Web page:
(From Human Resource Executive Online) -- According to the 2010 State of the Industry Report just released by the Alexandria, Va.-based American Society for Training and Development, 37 percent of training hours involved electronic technology in 2009; 28 percent of training was done online, up from 23 percent in 2008.
By comparison, in 2002, only 15 percent of the 304 companies surveyed used electronic technology to deliver formal training.
Meanwhile, live, face-to-face interaction is down to 59 percent, says Pat Galagan, ASTD executive editor. "There is a lot of blended electronic and classroom. It's a general trend."
Despite a total drop in training expenditures, the ASTD says it is encouraged by the continuing high level of investment in job training by U.S. companies, despite the recession.
Companies surveyed invested $126 billion in job training in 2009. While that is a decrease of 6 percent from 2008, the average cost-per-employee remained stable -- increasing very slightly, by 1 percent -- because there was a smaller work force.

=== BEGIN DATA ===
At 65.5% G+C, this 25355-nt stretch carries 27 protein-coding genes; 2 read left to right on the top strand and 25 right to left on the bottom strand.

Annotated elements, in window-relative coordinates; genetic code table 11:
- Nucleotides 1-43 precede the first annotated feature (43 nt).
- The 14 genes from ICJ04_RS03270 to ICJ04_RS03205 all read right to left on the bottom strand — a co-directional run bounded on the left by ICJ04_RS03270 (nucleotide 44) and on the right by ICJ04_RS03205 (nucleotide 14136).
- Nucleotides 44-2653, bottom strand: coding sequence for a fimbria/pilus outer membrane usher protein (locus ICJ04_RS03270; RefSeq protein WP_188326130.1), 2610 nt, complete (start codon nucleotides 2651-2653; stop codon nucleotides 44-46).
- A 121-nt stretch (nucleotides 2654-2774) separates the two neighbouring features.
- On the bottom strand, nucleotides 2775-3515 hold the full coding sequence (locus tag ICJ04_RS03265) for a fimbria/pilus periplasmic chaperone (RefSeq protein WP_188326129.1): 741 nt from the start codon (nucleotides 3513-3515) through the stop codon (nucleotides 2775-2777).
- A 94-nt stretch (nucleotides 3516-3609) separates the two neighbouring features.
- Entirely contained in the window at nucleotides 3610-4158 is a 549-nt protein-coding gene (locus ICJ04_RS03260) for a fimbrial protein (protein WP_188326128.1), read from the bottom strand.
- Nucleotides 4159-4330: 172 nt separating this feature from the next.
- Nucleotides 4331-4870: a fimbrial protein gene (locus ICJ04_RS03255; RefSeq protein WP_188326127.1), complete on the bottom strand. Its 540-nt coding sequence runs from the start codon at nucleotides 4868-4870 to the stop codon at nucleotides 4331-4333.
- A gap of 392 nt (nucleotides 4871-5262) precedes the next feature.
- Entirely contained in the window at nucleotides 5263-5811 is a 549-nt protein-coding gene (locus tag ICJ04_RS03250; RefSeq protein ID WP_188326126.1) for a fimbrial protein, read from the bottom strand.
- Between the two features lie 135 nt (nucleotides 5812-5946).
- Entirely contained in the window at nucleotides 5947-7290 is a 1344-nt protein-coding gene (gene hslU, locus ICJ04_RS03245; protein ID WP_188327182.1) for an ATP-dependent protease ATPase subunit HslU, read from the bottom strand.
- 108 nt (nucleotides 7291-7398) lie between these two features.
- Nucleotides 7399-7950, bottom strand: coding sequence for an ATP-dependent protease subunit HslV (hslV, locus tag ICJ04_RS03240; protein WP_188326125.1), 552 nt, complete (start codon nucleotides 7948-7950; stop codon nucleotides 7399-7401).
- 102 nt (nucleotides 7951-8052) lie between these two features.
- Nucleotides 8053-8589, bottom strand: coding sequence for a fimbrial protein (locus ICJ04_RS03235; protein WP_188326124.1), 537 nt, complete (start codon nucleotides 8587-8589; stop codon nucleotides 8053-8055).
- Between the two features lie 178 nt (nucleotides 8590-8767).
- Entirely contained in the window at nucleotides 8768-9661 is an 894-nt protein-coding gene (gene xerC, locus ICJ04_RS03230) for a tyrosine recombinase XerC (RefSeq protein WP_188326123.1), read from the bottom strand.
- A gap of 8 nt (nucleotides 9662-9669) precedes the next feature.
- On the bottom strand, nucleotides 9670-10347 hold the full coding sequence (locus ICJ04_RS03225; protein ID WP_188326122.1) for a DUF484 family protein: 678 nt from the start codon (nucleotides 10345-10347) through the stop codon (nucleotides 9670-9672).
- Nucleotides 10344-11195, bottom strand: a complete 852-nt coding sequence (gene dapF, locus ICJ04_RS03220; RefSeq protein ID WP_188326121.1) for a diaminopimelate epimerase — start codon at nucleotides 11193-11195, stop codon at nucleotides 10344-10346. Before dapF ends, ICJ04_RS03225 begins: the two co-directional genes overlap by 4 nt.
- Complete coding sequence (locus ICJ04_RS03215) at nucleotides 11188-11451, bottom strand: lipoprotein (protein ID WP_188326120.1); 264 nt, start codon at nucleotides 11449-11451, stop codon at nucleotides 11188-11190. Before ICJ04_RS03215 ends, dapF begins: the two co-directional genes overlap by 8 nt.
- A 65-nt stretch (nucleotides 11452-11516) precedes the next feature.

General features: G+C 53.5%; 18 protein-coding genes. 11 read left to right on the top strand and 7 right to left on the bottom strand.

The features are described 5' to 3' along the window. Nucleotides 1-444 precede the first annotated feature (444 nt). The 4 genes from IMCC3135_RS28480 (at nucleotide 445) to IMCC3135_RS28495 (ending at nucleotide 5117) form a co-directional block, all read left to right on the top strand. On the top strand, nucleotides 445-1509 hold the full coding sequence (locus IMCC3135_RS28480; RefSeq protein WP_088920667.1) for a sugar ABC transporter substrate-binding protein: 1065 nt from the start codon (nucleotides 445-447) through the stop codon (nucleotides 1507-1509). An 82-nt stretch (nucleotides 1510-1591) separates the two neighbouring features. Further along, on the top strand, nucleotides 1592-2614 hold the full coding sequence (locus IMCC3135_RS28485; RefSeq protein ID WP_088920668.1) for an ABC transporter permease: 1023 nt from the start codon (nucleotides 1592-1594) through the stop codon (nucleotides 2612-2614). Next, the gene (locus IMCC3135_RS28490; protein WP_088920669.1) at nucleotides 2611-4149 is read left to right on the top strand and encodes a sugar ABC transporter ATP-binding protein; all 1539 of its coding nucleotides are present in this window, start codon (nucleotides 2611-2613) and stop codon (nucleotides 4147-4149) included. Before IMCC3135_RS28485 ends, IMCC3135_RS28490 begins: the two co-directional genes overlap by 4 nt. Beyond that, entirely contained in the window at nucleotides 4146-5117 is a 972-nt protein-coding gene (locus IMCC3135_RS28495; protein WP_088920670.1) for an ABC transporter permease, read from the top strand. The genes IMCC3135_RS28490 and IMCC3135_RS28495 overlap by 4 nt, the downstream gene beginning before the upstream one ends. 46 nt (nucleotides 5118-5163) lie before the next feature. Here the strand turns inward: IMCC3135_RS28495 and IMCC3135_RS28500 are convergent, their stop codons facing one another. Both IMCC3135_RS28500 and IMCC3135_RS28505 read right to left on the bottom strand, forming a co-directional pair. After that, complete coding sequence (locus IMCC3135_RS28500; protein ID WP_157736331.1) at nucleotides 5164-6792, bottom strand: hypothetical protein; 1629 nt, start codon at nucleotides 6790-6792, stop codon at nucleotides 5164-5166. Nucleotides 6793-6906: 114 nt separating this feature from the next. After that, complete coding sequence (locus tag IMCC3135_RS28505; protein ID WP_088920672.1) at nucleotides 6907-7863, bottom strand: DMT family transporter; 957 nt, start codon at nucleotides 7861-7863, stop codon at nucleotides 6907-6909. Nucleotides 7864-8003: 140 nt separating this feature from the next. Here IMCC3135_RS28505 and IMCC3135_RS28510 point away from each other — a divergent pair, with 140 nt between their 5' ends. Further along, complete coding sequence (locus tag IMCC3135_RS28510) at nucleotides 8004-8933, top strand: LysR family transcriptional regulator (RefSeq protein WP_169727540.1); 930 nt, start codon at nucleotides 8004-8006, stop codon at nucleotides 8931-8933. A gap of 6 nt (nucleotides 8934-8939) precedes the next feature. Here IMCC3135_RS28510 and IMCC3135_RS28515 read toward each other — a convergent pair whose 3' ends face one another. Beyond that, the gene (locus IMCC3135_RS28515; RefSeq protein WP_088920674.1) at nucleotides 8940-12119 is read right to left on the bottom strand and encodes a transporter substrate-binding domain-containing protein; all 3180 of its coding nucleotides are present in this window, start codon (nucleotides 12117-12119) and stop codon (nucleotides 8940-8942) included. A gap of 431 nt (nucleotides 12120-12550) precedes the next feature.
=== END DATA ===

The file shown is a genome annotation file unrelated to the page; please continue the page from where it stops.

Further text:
In addition, learning expenditures accounted for a slightly larger percentage of corporate revenue and profit.
"The findings ... clearly demonstrate that executives and business leaders know their investments in employee learning and development are keys to survival, recovery and future growth," says ASTD president and CEO Tony Bingham.
Galagan says it's not unusual for training expenditures to "remain stable despite the recession". When the workforce is cut, the employees that remain are doing more and often have to be trained in new areas.
In addition, in bad times, companies often opt to make a "rapid change in direction" or business model, which "requires a change in skills for everybody," she says.
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